The Question on Every Emerging Artist's Mind.
I’ve asked the wonderful artists here at The Arthouse Collective to let me know their concerns and questions they have in their day to day life as an artist. It doesn’t surprise me, as an artist, that most are struggling with 'How do I price my work?!'. Every artist does and it’s especially hard to price your work when you’re the one creating it!!
MY ADVICE ON COMMISSION:
This is always a hard situation when you first start out doing commission work! I remember when I first started I used to judge my clients on their age and how much money I thought they had and would price them accordingly.. Don’t do that - that’s a terrible idea!
A couple of suggestions I have would be to determine a general base rate - and yes it can feel a little cringe but set it above what you would usually price something and never drop below that. So for example, for me, custom artworks start at $275 as the base rate and then depending on the job, I go up from there. I find it hard telling people sometimes that it’s $275 but some people don’t even flinch and others never reply after that so I’ve worked out it must be somewhere in the middle.
MY ADVICE ON GENERAL PRICING:
Another suggestion I have would be speak to an agent - a commercial agent or an artist’s agent or gallery owner. See what they think about your time vs your standard of work. I know when I do work for my commercial agent I get paid a lot more than I would personally charge but they take into consideration your time and don’t take your perceptions of your own work into consideration. Agent’s value your work so it’s good to get an opinion from someone who knows the business and isn’t friends or family.
And finally, do some research. There are a number of great stores that sell artwork (The Arthouse Collective) like Signed & Numbered in Melbourne, even Greenhouse Interiors - although that is at the top end of the market . If you have a look on these pages and see the general price range for a print, similar size and style to yours then you can see what people will pay / are already paying. From there you can determine where your work fits within that range. (Never judge your work off sites like Etsy or Society 6 type places - they are highly flooded and completely undervalued in most circumstances!)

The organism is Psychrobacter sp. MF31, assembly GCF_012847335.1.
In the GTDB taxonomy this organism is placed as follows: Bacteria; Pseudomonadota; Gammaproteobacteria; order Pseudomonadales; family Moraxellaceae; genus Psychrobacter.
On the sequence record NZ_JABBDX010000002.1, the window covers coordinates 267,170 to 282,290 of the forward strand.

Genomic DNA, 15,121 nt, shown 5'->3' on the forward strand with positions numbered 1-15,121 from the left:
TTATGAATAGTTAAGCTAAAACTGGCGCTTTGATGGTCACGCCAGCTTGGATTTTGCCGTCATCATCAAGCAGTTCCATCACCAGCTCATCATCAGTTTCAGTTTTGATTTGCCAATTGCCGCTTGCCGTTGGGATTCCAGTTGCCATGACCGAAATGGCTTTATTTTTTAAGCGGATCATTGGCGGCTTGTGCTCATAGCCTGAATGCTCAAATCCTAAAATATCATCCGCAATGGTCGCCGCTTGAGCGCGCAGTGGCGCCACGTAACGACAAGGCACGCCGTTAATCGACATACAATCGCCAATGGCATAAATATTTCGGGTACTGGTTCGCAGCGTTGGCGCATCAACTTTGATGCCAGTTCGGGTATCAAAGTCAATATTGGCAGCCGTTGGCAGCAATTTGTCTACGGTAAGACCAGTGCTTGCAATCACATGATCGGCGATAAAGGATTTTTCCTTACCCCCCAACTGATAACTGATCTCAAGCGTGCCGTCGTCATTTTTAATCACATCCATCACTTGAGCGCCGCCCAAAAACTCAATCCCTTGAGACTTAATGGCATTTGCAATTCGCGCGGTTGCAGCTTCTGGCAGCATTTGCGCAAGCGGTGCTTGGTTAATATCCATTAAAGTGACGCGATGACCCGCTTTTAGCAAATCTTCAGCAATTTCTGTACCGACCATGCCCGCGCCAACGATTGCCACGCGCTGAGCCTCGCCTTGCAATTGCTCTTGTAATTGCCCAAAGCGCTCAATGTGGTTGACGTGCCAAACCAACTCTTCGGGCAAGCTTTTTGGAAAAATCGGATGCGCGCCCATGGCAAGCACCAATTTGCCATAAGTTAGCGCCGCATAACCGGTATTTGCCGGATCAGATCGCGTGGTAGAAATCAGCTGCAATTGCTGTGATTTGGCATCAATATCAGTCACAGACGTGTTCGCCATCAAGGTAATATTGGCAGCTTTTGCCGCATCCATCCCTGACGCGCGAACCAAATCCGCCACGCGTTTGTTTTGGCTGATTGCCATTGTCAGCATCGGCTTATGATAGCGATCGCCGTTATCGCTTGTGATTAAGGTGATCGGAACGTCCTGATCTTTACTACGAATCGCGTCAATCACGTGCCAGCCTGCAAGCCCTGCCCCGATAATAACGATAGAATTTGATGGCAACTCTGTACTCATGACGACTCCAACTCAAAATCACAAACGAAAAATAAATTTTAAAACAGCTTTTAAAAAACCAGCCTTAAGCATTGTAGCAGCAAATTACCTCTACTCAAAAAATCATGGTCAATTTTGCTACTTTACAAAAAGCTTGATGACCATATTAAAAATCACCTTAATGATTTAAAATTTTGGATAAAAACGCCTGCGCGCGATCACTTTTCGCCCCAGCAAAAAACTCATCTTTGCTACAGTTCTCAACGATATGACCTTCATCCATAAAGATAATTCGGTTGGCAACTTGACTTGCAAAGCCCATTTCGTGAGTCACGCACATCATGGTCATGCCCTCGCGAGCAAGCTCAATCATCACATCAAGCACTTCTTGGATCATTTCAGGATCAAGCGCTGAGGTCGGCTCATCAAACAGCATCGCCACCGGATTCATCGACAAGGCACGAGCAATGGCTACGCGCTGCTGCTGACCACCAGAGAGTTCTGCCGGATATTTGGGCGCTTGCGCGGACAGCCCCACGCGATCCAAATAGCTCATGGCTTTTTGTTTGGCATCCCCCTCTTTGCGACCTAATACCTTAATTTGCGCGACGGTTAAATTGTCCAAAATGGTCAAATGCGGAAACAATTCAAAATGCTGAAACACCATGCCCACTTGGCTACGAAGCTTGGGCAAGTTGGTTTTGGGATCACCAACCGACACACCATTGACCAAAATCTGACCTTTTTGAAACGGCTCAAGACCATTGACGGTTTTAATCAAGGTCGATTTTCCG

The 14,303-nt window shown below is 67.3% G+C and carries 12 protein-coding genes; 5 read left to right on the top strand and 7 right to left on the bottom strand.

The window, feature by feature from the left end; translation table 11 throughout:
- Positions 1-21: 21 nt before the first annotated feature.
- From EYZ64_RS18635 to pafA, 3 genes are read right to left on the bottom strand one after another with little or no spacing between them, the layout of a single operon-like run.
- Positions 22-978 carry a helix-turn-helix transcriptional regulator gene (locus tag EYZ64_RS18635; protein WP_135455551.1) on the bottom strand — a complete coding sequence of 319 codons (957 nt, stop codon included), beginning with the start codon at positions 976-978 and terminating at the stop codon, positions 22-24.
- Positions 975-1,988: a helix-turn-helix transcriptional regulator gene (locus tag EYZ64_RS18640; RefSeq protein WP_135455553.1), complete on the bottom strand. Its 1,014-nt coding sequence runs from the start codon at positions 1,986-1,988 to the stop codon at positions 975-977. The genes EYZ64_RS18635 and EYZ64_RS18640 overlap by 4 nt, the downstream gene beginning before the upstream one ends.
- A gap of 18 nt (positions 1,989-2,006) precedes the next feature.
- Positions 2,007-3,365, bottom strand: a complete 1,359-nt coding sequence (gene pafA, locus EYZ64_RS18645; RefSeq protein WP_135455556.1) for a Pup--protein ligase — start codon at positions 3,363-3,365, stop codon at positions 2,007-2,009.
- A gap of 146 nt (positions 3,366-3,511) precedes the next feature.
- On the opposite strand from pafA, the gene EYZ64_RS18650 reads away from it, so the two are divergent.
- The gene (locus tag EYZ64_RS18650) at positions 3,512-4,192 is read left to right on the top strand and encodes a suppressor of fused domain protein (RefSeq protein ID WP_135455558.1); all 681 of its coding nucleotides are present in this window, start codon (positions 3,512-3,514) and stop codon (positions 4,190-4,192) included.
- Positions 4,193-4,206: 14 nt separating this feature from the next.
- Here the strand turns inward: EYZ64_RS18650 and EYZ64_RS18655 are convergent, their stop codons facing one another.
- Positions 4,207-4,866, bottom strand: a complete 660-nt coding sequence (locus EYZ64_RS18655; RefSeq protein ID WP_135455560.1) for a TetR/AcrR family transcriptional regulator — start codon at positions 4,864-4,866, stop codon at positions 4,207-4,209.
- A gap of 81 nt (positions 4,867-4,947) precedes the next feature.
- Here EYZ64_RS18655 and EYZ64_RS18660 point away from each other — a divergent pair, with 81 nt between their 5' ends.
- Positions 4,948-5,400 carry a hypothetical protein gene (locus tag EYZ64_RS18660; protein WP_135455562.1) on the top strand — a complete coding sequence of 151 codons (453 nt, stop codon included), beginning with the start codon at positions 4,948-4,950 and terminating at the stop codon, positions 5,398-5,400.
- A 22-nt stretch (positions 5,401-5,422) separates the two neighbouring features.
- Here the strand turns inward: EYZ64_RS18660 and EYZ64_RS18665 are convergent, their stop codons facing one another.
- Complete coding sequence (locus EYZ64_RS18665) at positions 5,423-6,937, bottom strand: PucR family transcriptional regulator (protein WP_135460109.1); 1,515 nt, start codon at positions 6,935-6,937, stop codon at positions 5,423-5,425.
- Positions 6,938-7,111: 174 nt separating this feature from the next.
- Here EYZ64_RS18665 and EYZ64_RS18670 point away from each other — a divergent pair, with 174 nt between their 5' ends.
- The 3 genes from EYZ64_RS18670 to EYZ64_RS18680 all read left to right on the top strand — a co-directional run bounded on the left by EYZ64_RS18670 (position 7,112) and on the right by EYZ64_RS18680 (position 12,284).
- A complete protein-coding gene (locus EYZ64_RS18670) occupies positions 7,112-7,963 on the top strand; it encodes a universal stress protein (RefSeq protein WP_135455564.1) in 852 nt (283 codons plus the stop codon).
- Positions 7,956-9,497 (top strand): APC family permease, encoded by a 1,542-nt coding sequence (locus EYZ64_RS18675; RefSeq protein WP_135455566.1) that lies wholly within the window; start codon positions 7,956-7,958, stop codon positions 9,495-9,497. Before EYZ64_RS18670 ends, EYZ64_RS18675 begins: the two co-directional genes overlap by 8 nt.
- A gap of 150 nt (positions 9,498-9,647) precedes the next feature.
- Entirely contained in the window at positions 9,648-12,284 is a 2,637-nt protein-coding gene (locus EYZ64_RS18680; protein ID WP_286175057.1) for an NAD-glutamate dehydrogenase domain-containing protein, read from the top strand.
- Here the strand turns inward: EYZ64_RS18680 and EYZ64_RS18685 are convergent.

ASK THE PROFESSIONALS:
We spoke to commercial illustration agent, Katie Perrott of The Illustration Room, about her thoughts on how to fairly price your work.
“It’s a tricky to answer because confidence in quoting comes with experience, knowledge across industry prices, backing yourself and your work.
I never advise underquoting, I am very much against this approach. The flow on effect for for your work and the industry as a whole is bad for everyone.
If a client wants your artistic talent and your creative flair on their project they should expect to pay a fair fee. If not, I think you are better off not going down the path of feeling undervalued and making it all about money, that's a creative spiral. You know what you need to cover your material costs, how long it will take you to do and what you need to make a living, it's like any other job, no one out there works for $2 per hour. Start fair and remain confident in what you are offering.'
What are you thoughts? Do you have any suggestions for our artists? Leave a comment below!